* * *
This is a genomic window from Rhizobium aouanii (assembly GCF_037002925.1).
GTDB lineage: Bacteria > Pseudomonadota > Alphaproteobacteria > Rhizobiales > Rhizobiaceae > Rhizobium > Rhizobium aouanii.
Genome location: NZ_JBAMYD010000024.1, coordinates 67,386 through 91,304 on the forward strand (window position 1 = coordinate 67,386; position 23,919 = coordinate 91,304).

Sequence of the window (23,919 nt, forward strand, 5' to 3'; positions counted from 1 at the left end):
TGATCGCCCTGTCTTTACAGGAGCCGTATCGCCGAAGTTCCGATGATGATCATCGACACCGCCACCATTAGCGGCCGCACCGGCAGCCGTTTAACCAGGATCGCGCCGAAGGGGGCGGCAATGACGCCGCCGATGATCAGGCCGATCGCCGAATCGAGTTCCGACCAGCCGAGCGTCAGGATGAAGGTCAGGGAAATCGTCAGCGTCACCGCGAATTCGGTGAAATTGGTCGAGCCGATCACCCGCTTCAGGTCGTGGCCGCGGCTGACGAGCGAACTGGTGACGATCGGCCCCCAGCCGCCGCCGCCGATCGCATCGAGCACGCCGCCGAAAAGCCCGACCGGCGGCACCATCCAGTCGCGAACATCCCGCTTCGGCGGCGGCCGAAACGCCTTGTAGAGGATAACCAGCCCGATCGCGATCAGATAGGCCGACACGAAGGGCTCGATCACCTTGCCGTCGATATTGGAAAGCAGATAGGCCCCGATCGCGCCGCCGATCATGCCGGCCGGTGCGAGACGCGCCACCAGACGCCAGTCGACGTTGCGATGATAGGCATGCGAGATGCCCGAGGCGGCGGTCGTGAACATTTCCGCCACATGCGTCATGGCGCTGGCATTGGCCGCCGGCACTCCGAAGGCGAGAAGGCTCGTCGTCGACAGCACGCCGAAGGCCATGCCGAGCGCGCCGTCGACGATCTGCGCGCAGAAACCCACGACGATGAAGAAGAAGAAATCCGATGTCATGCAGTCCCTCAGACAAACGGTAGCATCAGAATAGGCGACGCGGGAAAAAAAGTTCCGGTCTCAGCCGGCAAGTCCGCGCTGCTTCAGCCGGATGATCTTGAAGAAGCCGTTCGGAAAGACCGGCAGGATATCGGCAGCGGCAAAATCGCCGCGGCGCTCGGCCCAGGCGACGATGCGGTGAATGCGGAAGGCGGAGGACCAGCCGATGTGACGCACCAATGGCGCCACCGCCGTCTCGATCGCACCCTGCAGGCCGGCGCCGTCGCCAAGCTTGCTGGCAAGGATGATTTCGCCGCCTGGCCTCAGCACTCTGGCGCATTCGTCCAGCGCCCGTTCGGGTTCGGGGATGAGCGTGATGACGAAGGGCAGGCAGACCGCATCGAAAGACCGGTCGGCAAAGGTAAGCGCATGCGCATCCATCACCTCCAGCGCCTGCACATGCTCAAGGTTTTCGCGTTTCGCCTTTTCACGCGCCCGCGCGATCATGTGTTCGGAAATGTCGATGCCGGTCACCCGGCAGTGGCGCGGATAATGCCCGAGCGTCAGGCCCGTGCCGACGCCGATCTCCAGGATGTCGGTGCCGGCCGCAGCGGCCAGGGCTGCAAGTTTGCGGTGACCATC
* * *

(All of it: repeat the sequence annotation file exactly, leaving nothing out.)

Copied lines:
This is a genomic window from Rhizobium aouanii (assembly GCF_037002925.1).
GTDB lineage: Bacteria > Pseudomonadota > Alphaproteobacteria > Rhizobiales > Rhizobiaceae > Rhizobium > Rhizobium aouanii.
Genome location: NZ_JBAMYD010000024.1, coordinates 67,386 through 91,304 on the forward strand (window position 1 = coordinate 67,386; position 23,919 = coordinate 91,304).

Sequence of the window (23,919 nt, forward strand, 5' to 3'; positions counted from 1 at the left end):
TGATCGCCCTGTCTTTACAGGAGCCGTATCGCCGAAGTTCCGATGATGATCATCGACACCGCCACCATTAGCGGCCGCACCGGCAGCCGTTTAACCAGGATCGCGCCGAAGGGGGCGGCAATGACGCCGCCGATGATCAGGCCGATCGCCGAATCGAGTTCCGACCAGCCGAGCGTCAGGATGAAGGTCAGGGAAATCGTCAGCGTCACCGCGAATTCGGTGAAATTGGTCGAGCCGATCACCCGCTTCAGGTCGTGGCCGCGGCTGACGAGCGAACTGGTGACGATCGGCCCCCAGCCGCCGCCGCCGATCGCATCGAGCACGCCGCCGAAAAGCCCGACCGGCGGCACCATCCAGTCGCGAACATCCCGCTTCGGCGGCGGCCGAAACGCCTTGTAGAGGATAACCAGCCCGATCGCGATCAGATAGGCCGACACGAAGGGCTCGATCACCTTGCCGTCGATATTGGAAAGCAGATAGGCCCCGATCGCGCCGCCGATCATGCCGGCCGGTGCGAGACGCGCCACCAGACGCCAGTCGACGTTGCGATGATAGGCATGCGAGATGCCCGAGGCGGCGGTCGTGAACATTTCCGCCACATGCGTCATGGCGCTGGCATTGGCCGCCGGCACTCCGAAGGCGAGAAGGCTCGTCGTCGACAGCACGCCGAAGGCCATGCCGAGCGCGCCGTCGACGATCTGCGCGCAGAAACCCACGACGATGAAGAAGAAGAAATCCGATGTCATGCAGTCCCTCAGACAAACGGTAGCATCAGAATAGGCGACGCGGGAAAAAAAGTTCCGGTCTCAGCCGGCAAGTCCGCGCTGCTTCAGCCGGATGATCTTGAAGAAGCCGTTCGGAAAGACCGGCAGGATATCGGCAGCGGCAAAATCGCCGCGGCGCTCGGCCCAGGCGACGATGCGGTGAATGCGGAAGGCGGAGGACCAGCCGATGTGACGCACCAATGGCGCCACCGCCGTCTCGATCGCACCCTGCAGGCCGGCGCCGTCGCCAAGCTTGCTGGCAAGGATGATTTCGCCGCCTGGCCTCAGCACTCTGGCGCATTCGTCCAGCGCCCGTTCGGGTTCGGGGATGAGCGTGATGACGAAGGGCAGGCAGACCGCATCGAAAGACCGGTCGGCAAAGGTAAGCGCATGCGCATCCATCACCTCCAGCGCCTGCACATGCTCAAGGTTTTCGCGTTTCGCCTTTTCACGCGCCCGCGCGATCATGTGTTCGGAAATGTCGATGCCGGTCACCCGGCAGTGGCGCGGATAATGCCCGAGCGTCAGGCCCGTGCCGACGCCGATCTCCAGGATGTCGGTGCCGGCCGCAGCGGCCAGGGCTGCAAGTTTGCGGTGACCATC